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Secondary traumatic stress in police officers investigating childhood sexual abuse


Published online on


Policing: An International Journal, Volume 41, Issue 5, Page 636-650, October 2018.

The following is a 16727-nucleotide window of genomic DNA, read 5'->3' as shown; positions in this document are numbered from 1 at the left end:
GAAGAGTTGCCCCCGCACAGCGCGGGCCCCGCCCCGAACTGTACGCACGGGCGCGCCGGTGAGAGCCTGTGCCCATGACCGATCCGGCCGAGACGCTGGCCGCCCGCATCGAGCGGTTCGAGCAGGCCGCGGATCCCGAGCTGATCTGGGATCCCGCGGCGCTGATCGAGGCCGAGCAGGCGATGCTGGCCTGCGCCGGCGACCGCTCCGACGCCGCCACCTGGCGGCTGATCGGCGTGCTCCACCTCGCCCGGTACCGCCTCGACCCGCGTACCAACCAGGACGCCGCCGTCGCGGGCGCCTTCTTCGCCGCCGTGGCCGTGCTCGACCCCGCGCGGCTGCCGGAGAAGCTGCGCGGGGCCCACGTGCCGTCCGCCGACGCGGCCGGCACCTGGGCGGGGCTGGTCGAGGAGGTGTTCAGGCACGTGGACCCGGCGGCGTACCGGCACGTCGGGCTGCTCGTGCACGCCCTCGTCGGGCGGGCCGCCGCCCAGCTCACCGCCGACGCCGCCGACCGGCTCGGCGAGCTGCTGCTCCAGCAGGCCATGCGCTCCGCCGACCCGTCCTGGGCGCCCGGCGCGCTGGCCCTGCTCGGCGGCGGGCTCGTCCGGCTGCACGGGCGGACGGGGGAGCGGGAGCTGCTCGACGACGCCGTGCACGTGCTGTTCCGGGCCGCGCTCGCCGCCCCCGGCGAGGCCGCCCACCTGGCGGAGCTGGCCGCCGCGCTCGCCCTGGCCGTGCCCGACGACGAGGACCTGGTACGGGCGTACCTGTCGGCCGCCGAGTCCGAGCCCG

Purpose Previous research has indicated that helping professionals working with traumatised individuals are susceptible to adverse effects which can be recognised as secondary traumatic stress (STS). The purpose of this paper is to explore STS in police officer’s investigating childhood sexual abuse (CSA) in the UK. Design/methodology/approach This study employed a cross-sectional, quantitative design. An online questionnaire was completed by 101 Child Abuse Investigation Unit (CAIU) police officers in England and Wales. STS, coping strategies, anxiety, depression and demographic information was collected for all participants. Findings It was indicated that increased exposure to CSA, measured by number of interviews in the past six months, was associated with higher levels of STS. Positive coping strategies, negative coping strategies, anxiety and depression all had a strong, positive relationship with STS. Research limitations/implications This paper is a first step to understanding STS in CAIU police officers in the England and Wales. This area of research remains under-developed and would benefit from further attention in the future. Originality/value This is the first known study of its kind in the UK.